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A CurtainUp LondonLondon Review
Cat on a Hot Tin Roof
by Lizzie Loveridge

I'm not living with you. We just occupy the same cage.  
--- Maggie
Cat on a Hot Tin Roof
Brendan Fraser and Frances O'Connor
(Photo: Hugo Glendinning)
In 1955 the original production of Cat on a Hot Tin Roof won both the Pulitzer Prize and the New York Drama Critics' Circle Award in 1955 for Tennessee Williams. The filmed study of a dysfunctional family fighting over an inheritance in the Mississippi Delta famously featured Elizabeth Taylor and Paul Newman. The current revival is that all too rare benchmark event, a finely written play, adroitly directed with excellent performances, sensitively lit and beautifully set. Williams' writing retains its moments of high drama and blisteringly funny humour. His language is poetic and rhythmic, with repetition to underline the traps that his characters find themselves in. Maggie tells us time and time again that she is "Maggie the cat".

The pivotal event is a double celebration: Big Daddy, the self made plantation owner and family patriarch has a birthday and believes that the tumour he has is not cancerous. Gathered for the party are his sons -- Brick ex pro footballer and alcoholic (Brendan Fraser) and the stolid older son, Gooper (Clive Carter). Gooper's wife Mae (Abigail McKern), a grasping, busy body, is heavily pregnant with their sixth child but Brick's pretty Maggie (Frances O'Connor) is childless. Big Daddy's attitude towards his wife, Big Mama (Gemma Jones), approaches hatred. Because Brick has broken his ankle, the play takes place in his and Maggie's bedroom. But the rooms have thin walls and a balcony joins them so there is little privacy and no intimacy.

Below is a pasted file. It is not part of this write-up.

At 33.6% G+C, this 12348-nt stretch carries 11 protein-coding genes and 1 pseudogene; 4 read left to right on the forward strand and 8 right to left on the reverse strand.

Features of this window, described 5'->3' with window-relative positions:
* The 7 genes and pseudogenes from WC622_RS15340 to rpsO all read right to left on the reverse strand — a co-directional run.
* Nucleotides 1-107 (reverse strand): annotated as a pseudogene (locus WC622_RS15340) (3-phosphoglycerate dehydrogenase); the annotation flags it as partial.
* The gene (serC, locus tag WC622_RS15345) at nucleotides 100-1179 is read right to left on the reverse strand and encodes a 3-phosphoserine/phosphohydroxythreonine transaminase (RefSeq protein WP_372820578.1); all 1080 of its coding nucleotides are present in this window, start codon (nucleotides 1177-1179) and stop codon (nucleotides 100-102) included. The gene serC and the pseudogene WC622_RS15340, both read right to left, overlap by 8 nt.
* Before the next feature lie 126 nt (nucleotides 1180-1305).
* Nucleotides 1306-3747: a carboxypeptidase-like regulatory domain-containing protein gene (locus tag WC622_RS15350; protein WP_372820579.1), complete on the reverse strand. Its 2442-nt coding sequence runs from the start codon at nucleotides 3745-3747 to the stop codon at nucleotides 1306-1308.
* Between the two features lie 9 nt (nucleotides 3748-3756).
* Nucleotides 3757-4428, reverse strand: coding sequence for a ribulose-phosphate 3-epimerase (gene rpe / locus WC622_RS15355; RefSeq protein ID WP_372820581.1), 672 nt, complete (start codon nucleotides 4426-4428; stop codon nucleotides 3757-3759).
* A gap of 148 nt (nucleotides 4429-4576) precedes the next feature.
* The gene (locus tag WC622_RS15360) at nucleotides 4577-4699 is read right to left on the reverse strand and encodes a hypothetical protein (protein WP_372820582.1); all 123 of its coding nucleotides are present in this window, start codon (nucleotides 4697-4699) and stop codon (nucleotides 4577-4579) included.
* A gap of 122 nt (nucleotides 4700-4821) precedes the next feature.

There are two endings for Cat on a Hot Tin Roof, the one which Tennessee Williams wrote and the more sentimental one adopted by Richard Brooks and James Poe for the film, which Williams said he preferred.

Frances O'Connor dominates the first act with a near three quarter of an hour monologue as the pent up, frustrated Maggie. She alienates us at first but by the end of the play we like her because Williams makes us choose which of Big Daddy's daughters in law we prefer. He also explains why Maggie wants financial security.

Brendan Fraser does not just give a good performance, he is remarkable. He gets progressively more stupefied as he uses alcohol to cut the pain and detach himself from the memory of his best friend, his family, his wife and the issue of the inheritance. In the first act, as we see him tanned and athletic we can understand Maggie's desire not just to provide Big Daddy with an heir but to share his bed. Ned Beatty completes the trio of American actors who give this production authenticity. Beatty's Big Daddy is a bully completely lacking in Southern gentlemanly charm. Gemma Jones looks bemused as Big Mama, Daddy's much maligned and rather stupid, materialistic wife. I liked Abigal McKern as Mae whose tries to secure the inheritance with misplaced singing performances from her ghastly children with bitterly comic effect.

Anthony Page's pacy direction ensures that Cat on a Hot Tin Roof fizzes and sizzles for its three hour running time. The set is cool, pale green slatted walls with open French windows onto the balcony and at one side hanging pale green wool to remind us of the Spanish moss draped on the Mississippi trees. The double bed is unused whereas the cocktail cabinet is in constant use. As night falls the lighting changes, mellowing with Maggie's mood.

The near half century has seen attitude changes towards gender but this play still works. Families still battle over inheritance. Sexually dysfunctional marriages still exist. Men and women still abuse each other. This production of Cat on a Hot Tin Roof deserves to be a highlight of the London theatrical year.

Cat on a Hot Tin Roof
Written by Tennessee Williams
Directed by Anthony Page

Starring: Frances O'Connor, Brendan Fraser
With: Abigail McKern, Gemma Jones, Ned Beatty, David Firth, Clive Carter, Kenneth Jay, Ilario Bisi-Pedro, Valentine Hanson, Samantha Bingley/Louise Adams, Louiza Murphy/Georgina Mudd, Ryan De Freitas, Alexander McLintock
Design: Maria Björnson
Lighting Design: Howard Harrison
Music: Neil McArthur
Running time: Three hours with two intervals
Box Office: 020 7494 5045
Booking to December 22nd 2001
Reviewed by Lizzie Loveridge based on the 19th September 2001 performance at the Lyric Theatre, Shaftesbury Avenue, London W1

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